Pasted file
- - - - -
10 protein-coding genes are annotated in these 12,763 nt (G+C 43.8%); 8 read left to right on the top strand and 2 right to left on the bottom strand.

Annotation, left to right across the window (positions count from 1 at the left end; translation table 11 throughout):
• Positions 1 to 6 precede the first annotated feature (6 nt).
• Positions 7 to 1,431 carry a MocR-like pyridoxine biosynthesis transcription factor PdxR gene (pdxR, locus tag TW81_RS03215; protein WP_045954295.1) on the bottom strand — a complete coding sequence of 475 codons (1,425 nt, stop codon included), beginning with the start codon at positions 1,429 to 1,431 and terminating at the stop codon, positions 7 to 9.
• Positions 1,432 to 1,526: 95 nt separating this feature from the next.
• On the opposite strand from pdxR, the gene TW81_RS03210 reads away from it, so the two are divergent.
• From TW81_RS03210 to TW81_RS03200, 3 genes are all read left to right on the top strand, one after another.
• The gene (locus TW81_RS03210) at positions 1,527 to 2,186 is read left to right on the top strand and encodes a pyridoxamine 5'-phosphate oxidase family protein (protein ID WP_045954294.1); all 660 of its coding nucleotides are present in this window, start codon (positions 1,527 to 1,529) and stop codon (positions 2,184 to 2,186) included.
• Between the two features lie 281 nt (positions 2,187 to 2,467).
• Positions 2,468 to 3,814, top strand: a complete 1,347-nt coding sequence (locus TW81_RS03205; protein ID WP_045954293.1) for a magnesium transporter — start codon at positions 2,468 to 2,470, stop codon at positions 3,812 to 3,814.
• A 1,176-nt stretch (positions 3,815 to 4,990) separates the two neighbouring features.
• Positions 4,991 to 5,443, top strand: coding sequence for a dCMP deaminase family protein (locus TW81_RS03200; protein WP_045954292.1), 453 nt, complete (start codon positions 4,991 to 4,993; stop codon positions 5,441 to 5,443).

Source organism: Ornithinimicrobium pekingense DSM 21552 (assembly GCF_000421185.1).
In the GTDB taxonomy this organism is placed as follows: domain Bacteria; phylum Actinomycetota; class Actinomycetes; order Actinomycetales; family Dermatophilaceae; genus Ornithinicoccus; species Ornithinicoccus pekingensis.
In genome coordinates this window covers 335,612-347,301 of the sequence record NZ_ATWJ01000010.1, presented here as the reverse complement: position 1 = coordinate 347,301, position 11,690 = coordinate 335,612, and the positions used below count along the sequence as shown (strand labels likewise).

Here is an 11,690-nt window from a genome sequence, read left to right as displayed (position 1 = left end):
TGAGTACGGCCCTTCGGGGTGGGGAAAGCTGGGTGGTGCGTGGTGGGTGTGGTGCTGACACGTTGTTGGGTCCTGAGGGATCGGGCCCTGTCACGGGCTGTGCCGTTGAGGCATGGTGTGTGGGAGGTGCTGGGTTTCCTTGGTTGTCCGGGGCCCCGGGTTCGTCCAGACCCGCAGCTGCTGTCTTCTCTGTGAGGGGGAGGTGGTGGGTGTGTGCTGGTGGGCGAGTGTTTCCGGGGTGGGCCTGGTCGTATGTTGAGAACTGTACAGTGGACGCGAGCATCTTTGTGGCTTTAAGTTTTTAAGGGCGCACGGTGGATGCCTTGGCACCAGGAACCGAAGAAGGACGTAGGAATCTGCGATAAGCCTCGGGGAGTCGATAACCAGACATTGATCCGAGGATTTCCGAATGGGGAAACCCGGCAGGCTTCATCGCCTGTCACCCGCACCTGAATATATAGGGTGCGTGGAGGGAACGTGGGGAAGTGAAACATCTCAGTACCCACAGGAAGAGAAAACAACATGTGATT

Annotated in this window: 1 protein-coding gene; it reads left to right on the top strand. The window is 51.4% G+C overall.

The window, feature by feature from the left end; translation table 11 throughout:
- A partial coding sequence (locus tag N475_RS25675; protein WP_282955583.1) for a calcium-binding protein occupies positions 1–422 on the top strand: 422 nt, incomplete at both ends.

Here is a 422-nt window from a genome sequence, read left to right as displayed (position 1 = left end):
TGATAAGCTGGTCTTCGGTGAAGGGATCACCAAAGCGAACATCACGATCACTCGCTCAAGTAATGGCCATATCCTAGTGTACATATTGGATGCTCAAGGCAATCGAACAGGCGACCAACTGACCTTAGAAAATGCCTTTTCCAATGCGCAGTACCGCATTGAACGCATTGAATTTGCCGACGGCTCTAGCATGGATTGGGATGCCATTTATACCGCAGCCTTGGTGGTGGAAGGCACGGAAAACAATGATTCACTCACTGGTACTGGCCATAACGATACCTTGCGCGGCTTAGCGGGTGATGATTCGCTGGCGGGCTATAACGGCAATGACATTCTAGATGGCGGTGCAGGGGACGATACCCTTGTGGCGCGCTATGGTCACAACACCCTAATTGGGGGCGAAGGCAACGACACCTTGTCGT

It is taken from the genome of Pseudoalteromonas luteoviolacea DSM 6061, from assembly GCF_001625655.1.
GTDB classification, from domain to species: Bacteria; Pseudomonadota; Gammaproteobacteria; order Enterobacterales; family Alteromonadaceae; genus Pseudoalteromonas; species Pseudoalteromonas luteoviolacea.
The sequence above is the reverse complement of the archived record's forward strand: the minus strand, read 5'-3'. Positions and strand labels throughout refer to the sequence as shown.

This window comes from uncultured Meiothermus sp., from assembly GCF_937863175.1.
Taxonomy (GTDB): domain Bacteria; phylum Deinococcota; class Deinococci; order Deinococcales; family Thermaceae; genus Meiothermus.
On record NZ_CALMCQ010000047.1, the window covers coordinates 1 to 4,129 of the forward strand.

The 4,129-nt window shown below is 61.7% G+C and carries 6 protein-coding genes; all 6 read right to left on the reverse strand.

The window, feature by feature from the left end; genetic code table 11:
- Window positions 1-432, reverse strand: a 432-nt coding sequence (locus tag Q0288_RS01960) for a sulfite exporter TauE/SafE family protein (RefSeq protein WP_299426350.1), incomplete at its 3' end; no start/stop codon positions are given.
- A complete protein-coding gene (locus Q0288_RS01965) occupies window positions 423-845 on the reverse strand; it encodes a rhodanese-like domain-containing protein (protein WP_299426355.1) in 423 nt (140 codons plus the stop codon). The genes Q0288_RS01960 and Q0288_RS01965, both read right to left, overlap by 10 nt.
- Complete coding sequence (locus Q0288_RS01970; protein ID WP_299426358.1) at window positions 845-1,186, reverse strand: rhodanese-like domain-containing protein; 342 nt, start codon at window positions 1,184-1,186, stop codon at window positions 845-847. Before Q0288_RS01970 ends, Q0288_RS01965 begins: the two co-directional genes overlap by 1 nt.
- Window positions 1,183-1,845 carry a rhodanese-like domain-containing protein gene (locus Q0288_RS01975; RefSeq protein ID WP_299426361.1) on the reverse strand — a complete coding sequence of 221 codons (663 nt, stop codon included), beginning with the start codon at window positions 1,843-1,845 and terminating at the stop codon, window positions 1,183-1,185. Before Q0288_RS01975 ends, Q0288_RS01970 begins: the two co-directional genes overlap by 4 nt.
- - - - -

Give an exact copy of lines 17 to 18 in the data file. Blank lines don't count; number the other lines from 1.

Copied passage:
TGAGTACGGCCCTTCGGGGTGGGGAAAGCTGGGTGGTGCGTGGTGGGTGTGGTGCTGACACGTTGTTGGGTCCTGAGGGATCGGGCCCTGTCACGGGCTGTGCCGTTGAGGCATGGTGTGTGGGAGGTGCTGGGTTTCCTTGGTTGTCCGGGGCCCCGGGTTCGTCCAGACCCGCAGCTGCTGTCTTCTCTGTGAGGGGGAGGTGGTGGGTGTGTGCTGGTGGGCGAGTGTTTCCGGGGTGGGCCTGGTCGTATGTTGAGAACTGTACAGTGGACGCGAGCATCTTTGTGGCTTTAAGTTTTTAAGGGCGCACGGTGGATGCCTTGGCACCAGGAACCGAAGAAGGACGTAGGAATCTGCGATAAGCCTCGGGGAGTCGATAACCAGACATTGATCCGAGGATTTCCGAATGGGGAAACCCGGCAGGCTTCATCGCCTGTCACCCGCACCTGAATATATAGGGTGCGTGGAGGGAACGTGGGGAAGTGAAACATCTCAGTACCCACAGGAAGAGAAAACAACATGTGATT

Annotated in this window: 1 protein-coding gene; it reads left to right on the top strand. The window is 51.4% G+C overall.